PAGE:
Analysis of cytokines produced by T cells.

White blood cells (WBCs) from patients or controls were incubated over 4 hours at 37°C with or without phorbol myristate acetate (PMA) at 25 ng/mL, final concentration; and Ionomycin (Ion) at 1 μg/mL, final concentration. In addition, Brefeldin A (Sigma, St. Louis, MO) was added at 10 μg/mL, final concentration. All samples were incubated for 15 minutes at room temperature with the following antibodies: anti-CD4-FITC or anti-CD8-FITC and anti-CD3-PCY5 (Immunotech Research, Lakewood, NJ). Subsequently, 250 μL of diluted fluorescence-activated cell sorter (FACS) lysis solution (Becton-Dickinson, Franklin Lakes, NJ) was added, and cells were incubated for 10 minutes at room temperature. Cell suspension was washed by centrifugation at 900g for 5 minutes at room temperature, and the pellet was resuspended in 500 μL of 1:10 diluted FACS permeabilizing solution (Becton-Dickinson). All samples were incubated for 10 minutes at room temperature, washed, and resuspended for staining with the following antibodies: anti-hemocyanin IgG2-FITC/anti-hemocyanin IgG1-PE (Pharmingen, San Diego, CA), anti-IFN-γ-PE, or anti-IL-4-PE (Pharmingen). The cell suspension was incubated 30 minutes at room temperature in the dark, washed, and analyzed in an EPICS-ALTRA flow cytometer (Beckman-Coulter, Fullerton, CA). Data were analyzed using the EXPO software (Beckman-Coulter). PMT-5 (PE-CY5) versus PMT1 (granularity) was used to select the population of CD3-positive cells, and 10,000 events were acquired. The difference between stimulated and unstimulated values was used for statistical analysis.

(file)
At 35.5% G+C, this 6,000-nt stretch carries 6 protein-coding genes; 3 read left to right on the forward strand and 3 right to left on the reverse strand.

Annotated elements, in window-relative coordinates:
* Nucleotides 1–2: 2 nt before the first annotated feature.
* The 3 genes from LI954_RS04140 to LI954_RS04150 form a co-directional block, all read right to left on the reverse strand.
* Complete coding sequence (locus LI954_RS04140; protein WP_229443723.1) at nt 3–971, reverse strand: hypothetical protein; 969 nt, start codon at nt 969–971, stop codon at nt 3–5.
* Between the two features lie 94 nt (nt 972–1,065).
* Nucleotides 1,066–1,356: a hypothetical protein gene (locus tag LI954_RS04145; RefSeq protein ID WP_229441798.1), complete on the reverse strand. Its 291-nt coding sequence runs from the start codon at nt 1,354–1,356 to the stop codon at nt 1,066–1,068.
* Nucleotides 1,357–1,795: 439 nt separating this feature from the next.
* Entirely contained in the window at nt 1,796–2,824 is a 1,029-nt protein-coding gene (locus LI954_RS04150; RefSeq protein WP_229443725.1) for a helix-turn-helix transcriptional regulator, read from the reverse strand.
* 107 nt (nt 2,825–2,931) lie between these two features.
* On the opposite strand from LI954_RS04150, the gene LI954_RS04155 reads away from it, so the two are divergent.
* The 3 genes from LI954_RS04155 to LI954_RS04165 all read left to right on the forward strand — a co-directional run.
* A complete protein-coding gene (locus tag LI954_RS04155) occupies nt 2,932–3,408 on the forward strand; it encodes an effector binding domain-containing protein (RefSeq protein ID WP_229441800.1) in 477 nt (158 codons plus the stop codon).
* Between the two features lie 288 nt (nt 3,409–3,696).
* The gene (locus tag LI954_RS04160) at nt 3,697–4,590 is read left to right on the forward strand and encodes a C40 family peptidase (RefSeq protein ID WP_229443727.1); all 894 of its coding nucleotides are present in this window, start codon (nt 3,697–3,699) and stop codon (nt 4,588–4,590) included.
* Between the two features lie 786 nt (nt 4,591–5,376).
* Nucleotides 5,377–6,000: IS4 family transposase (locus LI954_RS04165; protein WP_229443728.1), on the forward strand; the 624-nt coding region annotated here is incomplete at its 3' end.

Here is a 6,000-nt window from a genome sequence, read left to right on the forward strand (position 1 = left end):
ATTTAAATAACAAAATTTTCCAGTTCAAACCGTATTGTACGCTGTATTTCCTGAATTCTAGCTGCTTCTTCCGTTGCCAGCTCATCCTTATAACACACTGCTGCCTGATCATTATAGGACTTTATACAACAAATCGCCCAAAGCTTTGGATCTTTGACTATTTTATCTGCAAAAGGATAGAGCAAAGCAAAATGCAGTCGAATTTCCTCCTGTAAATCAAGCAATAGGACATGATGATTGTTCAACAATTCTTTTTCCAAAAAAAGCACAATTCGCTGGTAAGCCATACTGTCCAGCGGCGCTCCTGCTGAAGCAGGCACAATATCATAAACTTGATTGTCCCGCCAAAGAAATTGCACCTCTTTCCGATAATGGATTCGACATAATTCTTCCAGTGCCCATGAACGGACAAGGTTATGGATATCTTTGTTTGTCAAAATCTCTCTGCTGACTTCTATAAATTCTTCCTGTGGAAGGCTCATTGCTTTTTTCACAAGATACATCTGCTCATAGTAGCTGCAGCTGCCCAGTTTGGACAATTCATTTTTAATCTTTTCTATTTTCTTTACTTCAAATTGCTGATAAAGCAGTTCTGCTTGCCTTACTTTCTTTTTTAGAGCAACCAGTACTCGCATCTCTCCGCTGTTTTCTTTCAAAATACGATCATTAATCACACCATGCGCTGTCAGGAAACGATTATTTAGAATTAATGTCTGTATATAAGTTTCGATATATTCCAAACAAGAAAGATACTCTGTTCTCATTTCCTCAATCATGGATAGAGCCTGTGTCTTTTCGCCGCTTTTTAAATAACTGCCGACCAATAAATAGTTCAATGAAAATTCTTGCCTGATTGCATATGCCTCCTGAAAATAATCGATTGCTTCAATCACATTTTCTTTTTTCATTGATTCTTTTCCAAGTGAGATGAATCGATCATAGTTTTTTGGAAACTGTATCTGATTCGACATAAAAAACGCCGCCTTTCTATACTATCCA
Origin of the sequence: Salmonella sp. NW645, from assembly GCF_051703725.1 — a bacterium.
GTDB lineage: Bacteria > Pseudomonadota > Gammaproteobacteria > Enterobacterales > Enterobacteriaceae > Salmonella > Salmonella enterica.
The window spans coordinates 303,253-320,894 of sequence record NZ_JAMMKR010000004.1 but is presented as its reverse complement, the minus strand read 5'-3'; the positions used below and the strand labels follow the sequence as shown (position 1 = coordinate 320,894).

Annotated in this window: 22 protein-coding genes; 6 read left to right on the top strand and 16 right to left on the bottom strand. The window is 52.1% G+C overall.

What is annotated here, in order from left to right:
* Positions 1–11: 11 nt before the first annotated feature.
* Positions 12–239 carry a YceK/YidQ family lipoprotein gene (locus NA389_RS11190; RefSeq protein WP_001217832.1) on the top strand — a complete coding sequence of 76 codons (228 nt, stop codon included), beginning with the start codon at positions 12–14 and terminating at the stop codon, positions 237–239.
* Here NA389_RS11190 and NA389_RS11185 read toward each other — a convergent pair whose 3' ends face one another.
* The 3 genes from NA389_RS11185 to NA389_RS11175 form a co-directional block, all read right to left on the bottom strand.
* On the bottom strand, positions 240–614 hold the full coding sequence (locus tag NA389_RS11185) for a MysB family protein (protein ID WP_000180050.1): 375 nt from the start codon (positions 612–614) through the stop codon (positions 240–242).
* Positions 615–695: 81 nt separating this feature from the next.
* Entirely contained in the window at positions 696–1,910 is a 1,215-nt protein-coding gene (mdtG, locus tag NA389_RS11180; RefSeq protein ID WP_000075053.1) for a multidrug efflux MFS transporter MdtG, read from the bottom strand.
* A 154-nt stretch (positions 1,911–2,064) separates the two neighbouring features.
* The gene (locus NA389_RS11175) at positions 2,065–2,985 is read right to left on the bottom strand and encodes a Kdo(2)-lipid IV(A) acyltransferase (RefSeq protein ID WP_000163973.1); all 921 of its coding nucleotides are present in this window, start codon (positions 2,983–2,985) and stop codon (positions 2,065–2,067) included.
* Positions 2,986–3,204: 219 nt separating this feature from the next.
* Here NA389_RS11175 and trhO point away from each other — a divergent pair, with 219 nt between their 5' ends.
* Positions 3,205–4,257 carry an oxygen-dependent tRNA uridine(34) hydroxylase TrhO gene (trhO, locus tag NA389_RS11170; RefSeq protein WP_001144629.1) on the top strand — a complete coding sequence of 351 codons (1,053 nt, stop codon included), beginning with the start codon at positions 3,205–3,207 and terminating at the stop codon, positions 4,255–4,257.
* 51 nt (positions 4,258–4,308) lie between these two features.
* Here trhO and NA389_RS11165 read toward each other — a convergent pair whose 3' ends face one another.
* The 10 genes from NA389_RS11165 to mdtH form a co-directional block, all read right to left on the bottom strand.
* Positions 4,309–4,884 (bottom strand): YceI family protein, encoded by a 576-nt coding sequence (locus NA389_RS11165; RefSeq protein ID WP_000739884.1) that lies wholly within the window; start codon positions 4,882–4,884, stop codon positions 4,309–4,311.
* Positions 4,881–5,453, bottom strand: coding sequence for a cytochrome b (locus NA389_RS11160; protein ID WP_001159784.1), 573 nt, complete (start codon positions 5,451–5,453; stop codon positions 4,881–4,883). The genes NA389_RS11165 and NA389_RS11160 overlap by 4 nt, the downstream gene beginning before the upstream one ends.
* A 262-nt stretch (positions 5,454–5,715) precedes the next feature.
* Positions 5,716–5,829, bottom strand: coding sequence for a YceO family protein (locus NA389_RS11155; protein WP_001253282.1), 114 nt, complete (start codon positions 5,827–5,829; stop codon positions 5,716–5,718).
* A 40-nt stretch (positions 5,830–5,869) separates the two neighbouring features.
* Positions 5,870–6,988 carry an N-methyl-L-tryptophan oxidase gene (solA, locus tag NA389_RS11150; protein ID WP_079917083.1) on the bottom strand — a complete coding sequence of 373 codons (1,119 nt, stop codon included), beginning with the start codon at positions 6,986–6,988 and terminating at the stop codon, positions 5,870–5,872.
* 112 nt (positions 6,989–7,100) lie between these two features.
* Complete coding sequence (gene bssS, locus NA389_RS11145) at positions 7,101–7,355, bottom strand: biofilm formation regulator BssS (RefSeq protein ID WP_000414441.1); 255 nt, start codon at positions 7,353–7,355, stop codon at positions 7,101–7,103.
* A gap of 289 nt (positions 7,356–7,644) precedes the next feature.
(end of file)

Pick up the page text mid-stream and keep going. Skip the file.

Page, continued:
Serum IL-6.

A capture ELISA (Immunotech, Marseille, France) was used to measure IL-6 concentration in serum samples from patients and controls; samples were tested in triplicate, using the means for statistical analysis. Positive and negative controls were assayed at the same time.

Specific anti-Leishmania serum antibodies.